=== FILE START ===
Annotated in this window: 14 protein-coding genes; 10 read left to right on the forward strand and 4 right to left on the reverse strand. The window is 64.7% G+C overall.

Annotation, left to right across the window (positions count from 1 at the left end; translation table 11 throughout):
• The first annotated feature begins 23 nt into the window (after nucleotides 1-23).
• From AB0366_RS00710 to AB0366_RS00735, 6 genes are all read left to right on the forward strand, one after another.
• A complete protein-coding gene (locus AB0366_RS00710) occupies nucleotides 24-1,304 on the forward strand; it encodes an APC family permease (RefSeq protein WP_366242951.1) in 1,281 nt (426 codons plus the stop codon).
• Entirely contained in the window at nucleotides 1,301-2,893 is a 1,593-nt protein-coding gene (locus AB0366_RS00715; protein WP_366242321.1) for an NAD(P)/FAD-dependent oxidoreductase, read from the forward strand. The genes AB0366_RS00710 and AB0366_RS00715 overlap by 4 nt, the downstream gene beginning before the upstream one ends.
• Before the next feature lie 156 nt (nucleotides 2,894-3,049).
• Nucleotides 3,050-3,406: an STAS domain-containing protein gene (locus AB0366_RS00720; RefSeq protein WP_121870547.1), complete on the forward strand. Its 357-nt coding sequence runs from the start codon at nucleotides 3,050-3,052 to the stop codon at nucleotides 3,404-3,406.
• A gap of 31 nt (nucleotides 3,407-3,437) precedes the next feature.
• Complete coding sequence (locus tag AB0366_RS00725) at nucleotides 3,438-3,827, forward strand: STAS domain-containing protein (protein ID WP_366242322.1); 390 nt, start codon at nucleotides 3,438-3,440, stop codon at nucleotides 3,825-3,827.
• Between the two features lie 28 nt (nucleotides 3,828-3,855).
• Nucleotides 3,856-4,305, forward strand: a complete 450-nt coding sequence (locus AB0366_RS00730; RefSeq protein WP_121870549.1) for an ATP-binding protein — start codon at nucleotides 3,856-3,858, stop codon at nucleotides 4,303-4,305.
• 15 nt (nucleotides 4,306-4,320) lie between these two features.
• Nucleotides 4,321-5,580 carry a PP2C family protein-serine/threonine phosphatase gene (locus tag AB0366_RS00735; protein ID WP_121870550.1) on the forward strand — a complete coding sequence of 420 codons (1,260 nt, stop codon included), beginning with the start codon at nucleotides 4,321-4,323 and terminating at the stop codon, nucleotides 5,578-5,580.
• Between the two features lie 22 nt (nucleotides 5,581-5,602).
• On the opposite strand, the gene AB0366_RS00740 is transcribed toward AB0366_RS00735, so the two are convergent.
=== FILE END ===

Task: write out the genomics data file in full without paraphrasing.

Annotated in this window: 14 protein-coding genes; 10 read left to right on the forward strand and 4 right to left on the reverse strand. The window is 64.7% G+C overall.

Annotation, left to right across the window (positions count from 1 at the left end; translation table 11 throughout):
• The first annotated feature begins 23 nt into the window (after nucleotides 1-23).
• From AB0366_RS00710 to AB0366_RS00735, 6 genes are all read left to right on the forward strand, one after another.
• A complete protein-coding gene (locus AB0366_RS00710) occupies nucleotides 24-1,304 on the forward strand; it encodes an APC family permease (RefSeq protein WP_366242951.1) in 1,281 nt (426 codons plus the stop codon).
• Entirely contained in the window at nucleotides 1,301-2,893 is a 1,593-nt protein-coding gene (locus AB0366_RS00715; protein WP_366242321.1) for an NAD(P)/FAD-dependent oxidoreductase, read from the forward strand. The genes AB0366_RS00710 and AB0366_RS00715 overlap by 4 nt, the downstream gene beginning before the upstream one ends.
• Before the next feature lie 156 nt (nucleotides 2,894-3,049).
• Nucleotides 3,050-3,406: an STAS domain-containing protein gene (locus AB0366_RS00720; RefSeq protein WP_121870547.1), complete on the forward strand. Its 357-nt coding sequence runs from the start codon at nucleotides 3,050-3,052 to the stop codon at nucleotides 3,404-3,406.
• A gap of 31 nt (nucleotides 3,407-3,437) precedes the next feature.
• Complete coding sequence (locus tag AB0366_RS00725) at nucleotides 3,438-3,827, forward strand: STAS domain-containing protein (protein ID WP_366242322.1); 390 nt, start codon at nucleotides 3,438-3,440, stop codon at nucleotides 3,825-3,827.
• Between the two features lie 28 nt (nucleotides 3,828-3,855).
• Nucleotides 3,856-4,305, forward strand: a complete 450-nt coding sequence (locus AB0366_RS00730; RefSeq protein WP_121870549.1) for an ATP-binding protein — start codon at nucleotides 3,856-3,858, stop codon at nucleotides 4,303-4,305.
• 15 nt (nucleotides 4,306-4,320) lie between these two features.
• Nucleotides 4,321-5,580 carry a PP2C family protein-serine/threonine phosphatase gene (locus tag AB0366_RS00735; protein ID WP_121870550.1) on the forward strand — a complete coding sequence of 420 codons (1,260 nt, stop codon included), beginning with the start codon at nucleotides 4,321-4,323 and terminating at the stop codon, nucleotides 5,578-5,580.
• Between the two features lie 22 nt (nucleotides 5,581-5,602).
• On the opposite strand, the gene AB0366_RS00740 is transcribed toward AB0366_RS00735, so the two are convergent.